Oxygen generator from France, up and running in Delhi.

(Source of image: The Times of India).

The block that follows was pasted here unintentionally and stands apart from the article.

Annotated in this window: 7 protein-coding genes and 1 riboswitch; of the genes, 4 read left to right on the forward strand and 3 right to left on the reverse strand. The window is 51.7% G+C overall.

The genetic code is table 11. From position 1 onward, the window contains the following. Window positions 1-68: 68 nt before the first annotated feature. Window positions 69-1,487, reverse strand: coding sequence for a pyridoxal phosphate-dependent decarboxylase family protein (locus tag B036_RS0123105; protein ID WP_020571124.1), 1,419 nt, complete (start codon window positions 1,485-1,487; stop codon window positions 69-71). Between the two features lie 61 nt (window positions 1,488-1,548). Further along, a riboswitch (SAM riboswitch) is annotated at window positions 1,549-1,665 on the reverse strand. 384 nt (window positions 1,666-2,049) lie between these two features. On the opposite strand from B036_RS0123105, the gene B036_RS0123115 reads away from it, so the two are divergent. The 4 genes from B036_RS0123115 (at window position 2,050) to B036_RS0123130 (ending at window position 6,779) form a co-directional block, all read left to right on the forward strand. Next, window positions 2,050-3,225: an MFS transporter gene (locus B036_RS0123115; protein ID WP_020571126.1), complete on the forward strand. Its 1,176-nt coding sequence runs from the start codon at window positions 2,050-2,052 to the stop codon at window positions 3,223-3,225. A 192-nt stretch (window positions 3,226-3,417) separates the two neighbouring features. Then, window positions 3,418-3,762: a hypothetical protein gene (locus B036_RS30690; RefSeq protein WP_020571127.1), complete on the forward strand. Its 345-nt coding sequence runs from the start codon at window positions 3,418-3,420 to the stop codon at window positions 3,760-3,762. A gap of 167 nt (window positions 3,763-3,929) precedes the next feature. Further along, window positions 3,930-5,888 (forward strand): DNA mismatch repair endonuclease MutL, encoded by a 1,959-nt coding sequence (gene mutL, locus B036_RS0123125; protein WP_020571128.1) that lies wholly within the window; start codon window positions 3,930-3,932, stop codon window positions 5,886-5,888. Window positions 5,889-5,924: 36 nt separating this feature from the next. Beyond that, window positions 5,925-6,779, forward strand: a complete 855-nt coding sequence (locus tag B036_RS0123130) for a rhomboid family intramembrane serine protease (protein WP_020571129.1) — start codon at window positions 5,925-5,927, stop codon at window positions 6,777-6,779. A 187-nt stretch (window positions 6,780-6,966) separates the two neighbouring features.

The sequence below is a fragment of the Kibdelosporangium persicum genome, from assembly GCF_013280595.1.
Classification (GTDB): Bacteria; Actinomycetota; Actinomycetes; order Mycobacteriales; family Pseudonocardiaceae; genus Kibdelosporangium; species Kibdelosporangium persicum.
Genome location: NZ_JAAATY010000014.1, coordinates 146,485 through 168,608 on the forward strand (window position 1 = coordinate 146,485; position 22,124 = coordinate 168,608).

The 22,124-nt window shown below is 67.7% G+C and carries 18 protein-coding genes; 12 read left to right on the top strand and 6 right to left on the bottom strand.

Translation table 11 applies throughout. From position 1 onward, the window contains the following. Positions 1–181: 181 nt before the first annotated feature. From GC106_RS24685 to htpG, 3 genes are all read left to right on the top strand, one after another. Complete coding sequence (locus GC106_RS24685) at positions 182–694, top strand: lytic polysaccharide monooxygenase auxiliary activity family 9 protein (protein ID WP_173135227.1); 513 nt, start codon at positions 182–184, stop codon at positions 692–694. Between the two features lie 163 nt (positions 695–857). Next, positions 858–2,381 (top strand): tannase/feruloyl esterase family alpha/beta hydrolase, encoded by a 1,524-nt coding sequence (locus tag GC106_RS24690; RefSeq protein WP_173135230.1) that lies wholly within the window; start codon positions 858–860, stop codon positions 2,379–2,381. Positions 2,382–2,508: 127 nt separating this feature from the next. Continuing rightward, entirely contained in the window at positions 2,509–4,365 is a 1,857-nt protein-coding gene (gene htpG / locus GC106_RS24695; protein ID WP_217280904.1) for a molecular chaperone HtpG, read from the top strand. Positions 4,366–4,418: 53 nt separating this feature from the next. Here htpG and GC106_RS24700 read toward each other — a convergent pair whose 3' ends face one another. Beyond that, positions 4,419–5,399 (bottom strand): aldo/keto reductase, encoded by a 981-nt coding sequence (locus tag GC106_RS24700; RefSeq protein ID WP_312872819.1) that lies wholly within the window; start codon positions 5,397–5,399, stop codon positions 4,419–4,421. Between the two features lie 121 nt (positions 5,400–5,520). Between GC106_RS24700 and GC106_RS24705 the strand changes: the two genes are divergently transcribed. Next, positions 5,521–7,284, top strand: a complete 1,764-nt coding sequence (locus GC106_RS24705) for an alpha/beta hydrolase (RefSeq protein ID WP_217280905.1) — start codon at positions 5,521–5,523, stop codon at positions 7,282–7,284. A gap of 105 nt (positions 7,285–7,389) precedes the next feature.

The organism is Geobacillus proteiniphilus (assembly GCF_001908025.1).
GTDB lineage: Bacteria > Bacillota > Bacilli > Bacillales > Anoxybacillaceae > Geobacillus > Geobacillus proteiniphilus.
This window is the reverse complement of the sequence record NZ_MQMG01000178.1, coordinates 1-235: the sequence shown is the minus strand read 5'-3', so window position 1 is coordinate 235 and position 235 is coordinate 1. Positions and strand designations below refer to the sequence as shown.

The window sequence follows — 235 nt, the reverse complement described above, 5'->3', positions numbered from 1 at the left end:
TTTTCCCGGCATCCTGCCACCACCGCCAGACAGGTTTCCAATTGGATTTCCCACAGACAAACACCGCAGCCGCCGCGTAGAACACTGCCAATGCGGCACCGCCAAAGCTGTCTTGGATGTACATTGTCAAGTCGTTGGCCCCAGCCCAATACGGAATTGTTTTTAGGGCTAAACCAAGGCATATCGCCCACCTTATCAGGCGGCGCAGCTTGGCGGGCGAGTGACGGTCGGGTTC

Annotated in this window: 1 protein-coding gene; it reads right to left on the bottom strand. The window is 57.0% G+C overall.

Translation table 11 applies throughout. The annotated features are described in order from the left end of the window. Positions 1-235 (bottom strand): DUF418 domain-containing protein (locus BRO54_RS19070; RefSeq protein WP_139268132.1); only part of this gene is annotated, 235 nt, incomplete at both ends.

Unavailability of medical oxygen in Delhi and NCR has hampered the management of Covid-19, which is why the French embassy donated an oxygen generator. It arrived on May 2, at around 6:30 am at the Delhi airport and it took another three hours for the generator models to be handed over. Last week, Narayana Super Speciality Hospital received an e mail from the embassy about the generator. It stated that they were sending one to the Narayana Healthcare (the non-public hospital chain that runs the hospital), for the Bangalore facility. However, later, they obtained an email again requesting them to send the generator to the Delhi facility because of the oxygen crisis. Within 48 hours, the generator was dispatched from France to India and was installed at the hospital in Delhi. This generator can fill 48 cylinders (weighing 40 to 60 litres of oxygen). Normally, the approval and set up course would have taken months, but because of the rapid increase in covid cases, the French authorities responded quick. Chairman of Narayana Well being, Dr Devi Prasad Shetty, said that the hospital staffer already received the location for set up of the generator. Regional director of Narayana Well being, Commander Navneet Bali said, “By 8.30pm, the oxygen generator plant was put in. And, at 9.30pm, we had began the trial run. In another three hours, the oxygen era plant grew to become absolutely operational and began producing oxygen for the hospital." The hospital has 200 bed, accommodating 62 Covid-19 patients, out of which 18 are on ventilator. The hospital requires 13 lakh litres of oxygen every day. It stated, “We don’t have an oxygen tank. Our every day demand was met primarily by the 2 present mills that might fill 80 D-type cylinders every day. For any additional requirement, we had been depending on suppliers from neighbouring areas." BLK Super Specialty hospital in central Delhi has obtained one oxygen generator from the French authorities. Few public hospitals have also received these mills. A physician at Lady Hardinge Medical School said, “We now have obtained more than 100 oxygen concentrators through international support."

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